"This is our advantage. With all Fred Olsen ships there is not a lot of the ship under the water and it means we can go to many more places." It means Braemar can go further up rivers in Mediterranean ports - and early next year it will sail up the Amazon in Brazil as far as Manaus, the gateway to the rainforest.

One thing that's never very small is your appetite after all these tours, and Braemar excels on the food front. Of the 370 crew, just over 70 are in the galley team, turning out superb dishes from dawn to midnight. After more than 30 years of cruising, I find your palate gets a little jaded after a week at sea - but not on Braemar. Just when you think the chefs can't come up with anything different, they do. There is something for everyone. Special themes include an amazing Asian buffet, Indian night and a gala night worthy of any five-star hotel.

A good tip is to buy the all-inclusive drinks package. For PS20 each a day you get unlimited selected drinks in any of the bars or restaurants. To work off all the treats there is a well-equipped fitness centre with regular yoga, pilates and exercise classes.

And for a more sedate day on board, there are bridge lessons, water colour painting classes, classical piano concerts and historical lectures themed to the trip.

Every night on board there are top-class shows. The jewel in the crown of this trip is the two-day stay in St Petersburg. This is Russia's window on the West, and the Hermitage in the Winter Palace has one of the world's most fabulous collections of art treasures, with around three million exhibits. The palace - famously stormed in the 1917 revolution - is the former home of tsars, and ranges over five glittering buildings, all marble, glass and gold. Once again, Braemar sailed up the River Neva until we were within walking distance of the Hermitage, mooring alongside an old Soviet-era submarine, now a museum.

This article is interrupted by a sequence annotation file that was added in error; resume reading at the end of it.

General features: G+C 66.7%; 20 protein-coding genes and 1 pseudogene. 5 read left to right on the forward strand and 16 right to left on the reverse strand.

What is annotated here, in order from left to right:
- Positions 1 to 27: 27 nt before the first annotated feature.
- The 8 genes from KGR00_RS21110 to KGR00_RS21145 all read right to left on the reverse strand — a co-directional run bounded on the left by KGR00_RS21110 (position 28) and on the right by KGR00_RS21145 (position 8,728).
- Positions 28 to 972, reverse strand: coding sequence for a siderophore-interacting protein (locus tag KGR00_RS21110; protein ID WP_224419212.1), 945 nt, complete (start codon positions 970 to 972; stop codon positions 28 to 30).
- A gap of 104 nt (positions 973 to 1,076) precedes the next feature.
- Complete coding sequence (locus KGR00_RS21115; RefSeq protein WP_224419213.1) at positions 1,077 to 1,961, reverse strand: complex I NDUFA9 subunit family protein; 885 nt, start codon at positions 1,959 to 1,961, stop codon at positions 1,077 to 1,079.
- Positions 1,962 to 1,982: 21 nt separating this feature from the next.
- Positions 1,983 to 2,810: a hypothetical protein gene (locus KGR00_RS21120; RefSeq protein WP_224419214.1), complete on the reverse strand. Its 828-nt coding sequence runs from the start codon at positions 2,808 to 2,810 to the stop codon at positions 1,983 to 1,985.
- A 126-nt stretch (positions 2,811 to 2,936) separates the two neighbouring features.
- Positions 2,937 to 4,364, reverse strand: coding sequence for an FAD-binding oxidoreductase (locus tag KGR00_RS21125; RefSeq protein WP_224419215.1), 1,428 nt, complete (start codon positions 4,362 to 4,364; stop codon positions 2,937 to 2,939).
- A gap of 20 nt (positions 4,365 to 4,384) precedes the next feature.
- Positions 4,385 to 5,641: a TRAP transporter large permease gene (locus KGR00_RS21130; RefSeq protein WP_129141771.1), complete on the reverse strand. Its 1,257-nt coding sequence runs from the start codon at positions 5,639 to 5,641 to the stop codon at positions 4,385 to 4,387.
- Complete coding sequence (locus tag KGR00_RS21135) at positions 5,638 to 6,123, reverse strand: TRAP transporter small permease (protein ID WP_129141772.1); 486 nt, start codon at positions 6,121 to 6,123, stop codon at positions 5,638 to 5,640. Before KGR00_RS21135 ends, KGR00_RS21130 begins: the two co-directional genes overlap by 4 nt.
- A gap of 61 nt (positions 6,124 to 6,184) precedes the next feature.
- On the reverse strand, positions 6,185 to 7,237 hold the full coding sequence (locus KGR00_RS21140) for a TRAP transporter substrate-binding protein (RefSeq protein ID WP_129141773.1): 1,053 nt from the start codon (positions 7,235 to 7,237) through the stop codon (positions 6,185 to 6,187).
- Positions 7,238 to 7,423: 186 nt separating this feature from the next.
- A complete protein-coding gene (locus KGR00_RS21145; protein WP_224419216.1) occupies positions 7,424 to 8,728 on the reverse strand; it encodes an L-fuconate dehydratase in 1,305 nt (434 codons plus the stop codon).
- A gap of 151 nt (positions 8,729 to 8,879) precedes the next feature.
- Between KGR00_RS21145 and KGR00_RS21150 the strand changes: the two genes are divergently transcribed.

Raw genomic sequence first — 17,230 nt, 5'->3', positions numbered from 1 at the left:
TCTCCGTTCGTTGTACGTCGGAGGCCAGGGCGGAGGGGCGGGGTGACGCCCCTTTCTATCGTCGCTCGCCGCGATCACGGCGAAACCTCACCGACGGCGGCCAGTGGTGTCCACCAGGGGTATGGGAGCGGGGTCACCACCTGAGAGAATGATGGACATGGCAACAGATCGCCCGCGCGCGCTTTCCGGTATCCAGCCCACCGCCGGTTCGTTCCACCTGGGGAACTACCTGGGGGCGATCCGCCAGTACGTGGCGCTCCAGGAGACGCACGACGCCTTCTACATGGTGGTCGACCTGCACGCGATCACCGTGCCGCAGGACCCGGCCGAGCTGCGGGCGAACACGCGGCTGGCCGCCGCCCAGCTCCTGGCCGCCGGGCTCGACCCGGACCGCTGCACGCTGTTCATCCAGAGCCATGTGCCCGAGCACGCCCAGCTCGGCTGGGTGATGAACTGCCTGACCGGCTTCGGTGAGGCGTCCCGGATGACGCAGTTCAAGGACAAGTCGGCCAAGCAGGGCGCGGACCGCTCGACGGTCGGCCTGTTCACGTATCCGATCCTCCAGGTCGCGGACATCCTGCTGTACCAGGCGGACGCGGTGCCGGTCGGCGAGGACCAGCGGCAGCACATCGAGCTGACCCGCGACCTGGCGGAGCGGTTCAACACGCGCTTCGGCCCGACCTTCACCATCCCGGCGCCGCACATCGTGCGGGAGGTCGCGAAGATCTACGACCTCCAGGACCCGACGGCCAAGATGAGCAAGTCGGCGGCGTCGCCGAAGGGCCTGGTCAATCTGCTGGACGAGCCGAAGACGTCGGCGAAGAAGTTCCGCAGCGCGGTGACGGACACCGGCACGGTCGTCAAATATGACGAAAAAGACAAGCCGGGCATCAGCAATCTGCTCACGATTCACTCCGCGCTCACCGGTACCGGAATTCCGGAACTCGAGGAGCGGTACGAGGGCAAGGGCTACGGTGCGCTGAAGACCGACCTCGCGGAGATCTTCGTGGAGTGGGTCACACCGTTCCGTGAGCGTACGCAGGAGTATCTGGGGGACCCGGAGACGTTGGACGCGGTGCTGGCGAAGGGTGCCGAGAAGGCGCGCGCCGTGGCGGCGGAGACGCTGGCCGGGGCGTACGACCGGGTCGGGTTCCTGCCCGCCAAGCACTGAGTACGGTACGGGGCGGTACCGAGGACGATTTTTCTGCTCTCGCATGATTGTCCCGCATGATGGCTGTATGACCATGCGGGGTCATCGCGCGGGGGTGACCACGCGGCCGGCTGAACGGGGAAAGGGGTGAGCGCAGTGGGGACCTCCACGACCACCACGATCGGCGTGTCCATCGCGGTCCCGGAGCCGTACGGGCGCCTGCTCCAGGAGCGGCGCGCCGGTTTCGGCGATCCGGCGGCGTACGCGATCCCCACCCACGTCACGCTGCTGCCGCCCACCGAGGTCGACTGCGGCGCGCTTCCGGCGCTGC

Other cruise ships dock way down the estuary, a 20-minute coach drive away.

Later we went into St Petersburg for an evening at the ballet to see Tchaikovsky's Swan Lake - a PS55-a-head excursion that was worth every penny.

On the way home through the Baltic we had a day in Latvia's capital Riga, a charming city port with streets full of antique shops, bars and restaurants. Our last port is Travemunde in Germany, a classy seaside town.

To avoid sailing 200 miles around Denmark again, we use the 60-mile long Kiel Canal between the Baltic and North seas, enjoying the surrounding rolling countryside.

At one point, announcing the ship's position, the captain said: "From the bridge, all is well." And all was well elsewhere on board his little ship too.

Get on board

Fred Olsen's Balmoral sails a 13nt Scandinavia& St Petersburg cruise from Newcastle on July 30 with calls inc the Stockholm Archipelago, Tallinn and St Petersburg. Prices start at PS1,399pp. 0800 0355 242


CURRENCY Sterling on board

BEST TIME TO GO Try a close encounter with Scandinavia next summer

Proud to be small while doing what big ships do


BIG APPEAL Braemar. Inset: Captain Robert and Mark

JEWEL Winter Palace, St Petersburg

CHARMING Braemar called at Latvia's capital Riga
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Title Annotation:Features
Publication:The Mirror (London, England)
Date:Sep 19, 2015